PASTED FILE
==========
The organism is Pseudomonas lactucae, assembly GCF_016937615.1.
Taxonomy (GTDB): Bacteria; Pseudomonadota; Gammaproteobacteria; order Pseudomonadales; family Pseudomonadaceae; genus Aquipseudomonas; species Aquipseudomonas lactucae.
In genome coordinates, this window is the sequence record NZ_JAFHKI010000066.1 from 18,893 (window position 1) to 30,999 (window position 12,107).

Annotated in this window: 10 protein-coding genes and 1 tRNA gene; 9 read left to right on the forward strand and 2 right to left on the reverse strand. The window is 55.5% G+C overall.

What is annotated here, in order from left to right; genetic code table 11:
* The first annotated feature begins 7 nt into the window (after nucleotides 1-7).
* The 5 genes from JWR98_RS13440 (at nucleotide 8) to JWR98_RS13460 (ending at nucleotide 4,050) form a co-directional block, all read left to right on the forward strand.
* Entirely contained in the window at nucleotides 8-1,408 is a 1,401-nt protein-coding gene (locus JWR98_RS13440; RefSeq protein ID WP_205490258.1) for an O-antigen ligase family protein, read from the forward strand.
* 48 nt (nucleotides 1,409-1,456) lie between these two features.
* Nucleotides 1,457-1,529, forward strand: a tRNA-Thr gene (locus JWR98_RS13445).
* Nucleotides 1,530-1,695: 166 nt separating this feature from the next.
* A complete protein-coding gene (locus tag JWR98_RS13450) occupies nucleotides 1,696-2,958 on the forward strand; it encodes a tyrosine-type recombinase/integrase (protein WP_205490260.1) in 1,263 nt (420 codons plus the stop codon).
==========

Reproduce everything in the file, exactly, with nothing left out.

The organism is Pseudomonas lactucae, assembly GCF_016937615.1.
Taxonomy (GTDB): Bacteria; Pseudomonadota; Gammaproteobacteria; order Pseudomonadales; family Pseudomonadaceae; genus Aquipseudomonas; species Aquipseudomonas lactucae.
In genome coordinates, this window is the sequence record NZ_JAFHKI010000066.1 from 18,893 (window position 1) to 30,999 (window position 12,107).

Annotated in this window: 10 protein-coding genes and 1 tRNA gene; 9 read left to right on the forward strand and 2 right to left on the reverse strand. The window is 55.5% G+C overall.

What is annotated here, in order from left to right; genetic code table 11:
* The first annotated feature begins 7 nt into the window (after nucleotides 1-7).
* The 5 genes from JWR98_RS13440 (at nucleotide 8) to JWR98_RS13460 (ending at nucleotide 4,050) form a co-directional block, all read left to right on the forward strand.
* Entirely contained in the window at nucleotides 8-1,408 is a 1,401-nt protein-coding gene (locus JWR98_RS13440; RefSeq protein ID WP_205490258.1) for an O-antigen ligase family protein, read from the forward strand.
* 48 nt (nucleotides 1,409-1,456) lie between these two features.
* Nucleotides 1,457-1,529, forward strand: a tRNA-Thr gene (locus JWR98_RS13445).
* Nucleotides 1,530-1,695: 166 nt separating this feature from the next.
* A complete protein-coding gene (locus tag JWR98_RS13450) occupies nucleotides 1,696-2,958 on the forward strand; it encodes a tyrosine-type recombinase/integrase (protein WP_205490260.1) in 1,263 nt (420 codons plus the stop codon).